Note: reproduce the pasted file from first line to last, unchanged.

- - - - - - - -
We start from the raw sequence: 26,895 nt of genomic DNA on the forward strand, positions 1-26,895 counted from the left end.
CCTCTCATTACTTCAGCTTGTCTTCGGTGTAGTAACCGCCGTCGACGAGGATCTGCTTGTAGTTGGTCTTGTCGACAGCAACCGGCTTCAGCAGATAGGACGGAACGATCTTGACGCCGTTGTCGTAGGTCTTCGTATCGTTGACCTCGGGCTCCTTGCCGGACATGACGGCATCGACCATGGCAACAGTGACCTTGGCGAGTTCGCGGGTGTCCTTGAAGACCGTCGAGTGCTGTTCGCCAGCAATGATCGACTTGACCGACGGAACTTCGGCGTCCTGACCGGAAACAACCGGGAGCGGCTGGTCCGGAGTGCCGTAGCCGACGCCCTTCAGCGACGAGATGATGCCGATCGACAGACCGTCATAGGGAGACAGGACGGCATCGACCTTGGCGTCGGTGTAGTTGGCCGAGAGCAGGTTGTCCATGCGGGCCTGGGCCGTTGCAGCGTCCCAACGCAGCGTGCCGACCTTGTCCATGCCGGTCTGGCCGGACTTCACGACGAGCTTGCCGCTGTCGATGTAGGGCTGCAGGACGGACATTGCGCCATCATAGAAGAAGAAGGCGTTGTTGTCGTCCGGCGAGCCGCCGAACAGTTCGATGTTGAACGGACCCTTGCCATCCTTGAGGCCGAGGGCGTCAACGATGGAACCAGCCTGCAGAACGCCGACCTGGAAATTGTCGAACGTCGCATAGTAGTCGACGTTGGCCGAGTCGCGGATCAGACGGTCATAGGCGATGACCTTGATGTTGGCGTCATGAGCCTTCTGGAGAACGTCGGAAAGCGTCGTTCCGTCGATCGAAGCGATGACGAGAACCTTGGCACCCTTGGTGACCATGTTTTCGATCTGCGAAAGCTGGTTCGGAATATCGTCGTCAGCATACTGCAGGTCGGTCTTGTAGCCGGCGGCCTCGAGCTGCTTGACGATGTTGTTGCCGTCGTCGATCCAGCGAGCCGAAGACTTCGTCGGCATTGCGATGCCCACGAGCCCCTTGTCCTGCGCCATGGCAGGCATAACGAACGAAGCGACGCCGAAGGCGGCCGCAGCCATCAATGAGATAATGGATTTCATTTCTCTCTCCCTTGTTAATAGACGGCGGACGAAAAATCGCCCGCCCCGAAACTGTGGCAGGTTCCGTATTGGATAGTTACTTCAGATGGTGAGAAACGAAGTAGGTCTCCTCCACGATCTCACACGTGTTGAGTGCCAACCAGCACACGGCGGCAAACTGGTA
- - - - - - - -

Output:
We start from the raw sequence: 26,895 nt of genomic DNA on the forward strand, positions 1-26,895 counted from the left end.
CCTCTCATTACTTCAGCTTGTCTTCGGTGTAGTAACCGCCGTCGACGAGGATCTGCTTGTAGTTGGTCTTGTCGACAGCAACCGGCTTCAGCAGATAGGACGGAACGATCTTGACGCCGTTGTCGTAGGTCTTCGTATCGTTGACCTCGGGCTCCTTGCCGGACATGACGGCATCGACCATGGCAACAGTGACCTTGGCGAGTTCGCGGGTGTCCTTGAAGACCGTCGAGTGCTGTTCGCCAGCAATGATCGACTTGACCGACGGAACTTCGGCGTCCTGACCGGAAACAACCGGGAGCGGCTGGTCCGGAGTGCCGTAGCCGACGCCCTTCAGCGACGAGATGATGCCGATCGACAGACCGTCATAGGGAGACAGGACGGCATCGACCTTGGCGTCGGTGTAGTTGGCCGAGAGCAGGTTGTCCATGCGGGCCTGGGCCGTTGCAGCGTCCCAACGCAGCGTGCCGACCTTGTCCATGCCGGTCTGGCCGGACTTCACGACGAGCTTGCCGCTGTCGATGTAGGGCTGCAGGACGGACATTGCGCCATCATAGAAGAAGAAGGCGTTGTTGTCGTCCGGCGAGCCGCCGAACAGTTCGATGTTGAACGGACCCTTGCCATCCTTGAGGCCGAGGGCGTCAACGATGGAACCAGCCTGCAGAACGCCGACCTGGAAATTGTCGAACGTCGCATAGTAGTCGACGTTGGCCGAGTCGCGGATCAGACGGTCATAGGCGATGACCTTGATGTTGGCGTCATGAGCCTTCTGGAGAACGTCGGAAAGCGTCGTTCCGTCGATCGAAGCGATGACGAGAACCTTGGCACCCTTGGTGACCATGTTTTCGATCTGCGAAAGCTGGTTCGGAATATCGTCGTCAGCATACTGCAGGTCGGTCTTGTAGCCGGCGGCCTCGAGCTGCTTGACGATGTTGTTGCCGTCGTCGATCCAGCGAGCCGAAGACTTCGTCGGCATTGCGATGCCCACGAGCCCCTTGTCCTGCGCCATGGCAGGCATAACGAACGAAGCGACGCCGAAGGCGGCCGCAGCCATCAATGAGATAATGGATTTCATTTCTCTCTCCCTTGTTAATAGACGGCGGACGAAAAATCGCCCGCCCCGAAACTGTGGCAGGTTCCGTATTGGATAGTTACTTCAGATGGTGAGAAACGAAGTAGGTCTCCTCCACGATCTCACACGTGTTGAGTGCCAACCAGCACACGGCGGCAAACTGGTA